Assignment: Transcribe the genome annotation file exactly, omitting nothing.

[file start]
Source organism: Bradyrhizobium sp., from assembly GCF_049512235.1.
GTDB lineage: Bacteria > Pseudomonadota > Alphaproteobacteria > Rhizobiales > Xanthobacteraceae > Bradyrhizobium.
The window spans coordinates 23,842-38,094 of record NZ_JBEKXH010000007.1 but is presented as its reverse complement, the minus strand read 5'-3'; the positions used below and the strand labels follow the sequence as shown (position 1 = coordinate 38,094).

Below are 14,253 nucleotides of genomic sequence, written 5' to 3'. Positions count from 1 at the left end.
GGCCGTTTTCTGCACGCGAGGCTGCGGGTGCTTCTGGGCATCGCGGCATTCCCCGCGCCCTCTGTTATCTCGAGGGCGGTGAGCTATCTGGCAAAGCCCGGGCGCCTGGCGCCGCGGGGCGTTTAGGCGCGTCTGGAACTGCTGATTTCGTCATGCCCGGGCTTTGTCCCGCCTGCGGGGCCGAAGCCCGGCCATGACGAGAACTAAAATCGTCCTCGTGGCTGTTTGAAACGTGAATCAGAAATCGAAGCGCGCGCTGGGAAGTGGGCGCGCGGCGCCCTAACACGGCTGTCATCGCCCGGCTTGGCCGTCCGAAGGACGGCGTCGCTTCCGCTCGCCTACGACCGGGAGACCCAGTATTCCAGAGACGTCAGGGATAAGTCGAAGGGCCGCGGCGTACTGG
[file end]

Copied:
Source organism: Bradyrhizobium sp., from assembly GCF_049512235.1.
GTDB lineage: Bacteria > Pseudomonadota > Alphaproteobacteria > Rhizobiales > Xanthobacteraceae > Bradyrhizobium.
The window spans coordinates 23,842-38,094 of record NZ_JBEKXH010000007.1 but is presented as its reverse complement, the minus strand read 5'-3'; the positions used below and the strand labels follow the sequence as shown (position 1 = coordinate 38,094).

Below are 14,253 nucleotides of genomic sequence, written 5' to 3'. Positions count from 1 at the left end.
GGCCGTTTTCTGCACGCGAGGCTGCGGGTGCTTCTGGGCATCGCGGCATTCCCCGCGCCCTCTGTTATCTCGAGGGCGGTGAGCTATCTGGCAAAGCCCGGGCGCCTGGCGCCGCGGGGCGTTTAGGCGCGTCTGGAACTGCTGATTTCGTCATGCCCGGGCTTTGTCCCGCCTGCGGGGCCGAAGCCCGGCCATGACGAGAACTAAAATCGTCCTCGTGGCTGTTTGAAACGTGAATCAGAAATCGAAGCGCGCGCTGGGAAGTGGGCGCGCGGCGCCCTAACACGGCTGTCATCGCCCGGCTTGGCCGTCCGAAGGACGGCGTCGCTTCCGCTCGCCTACGACCGGGAGACCCAGTATTCCAGAGACGTCAGGGATAAGTCGAAGGGCCGCGGCGTACTGG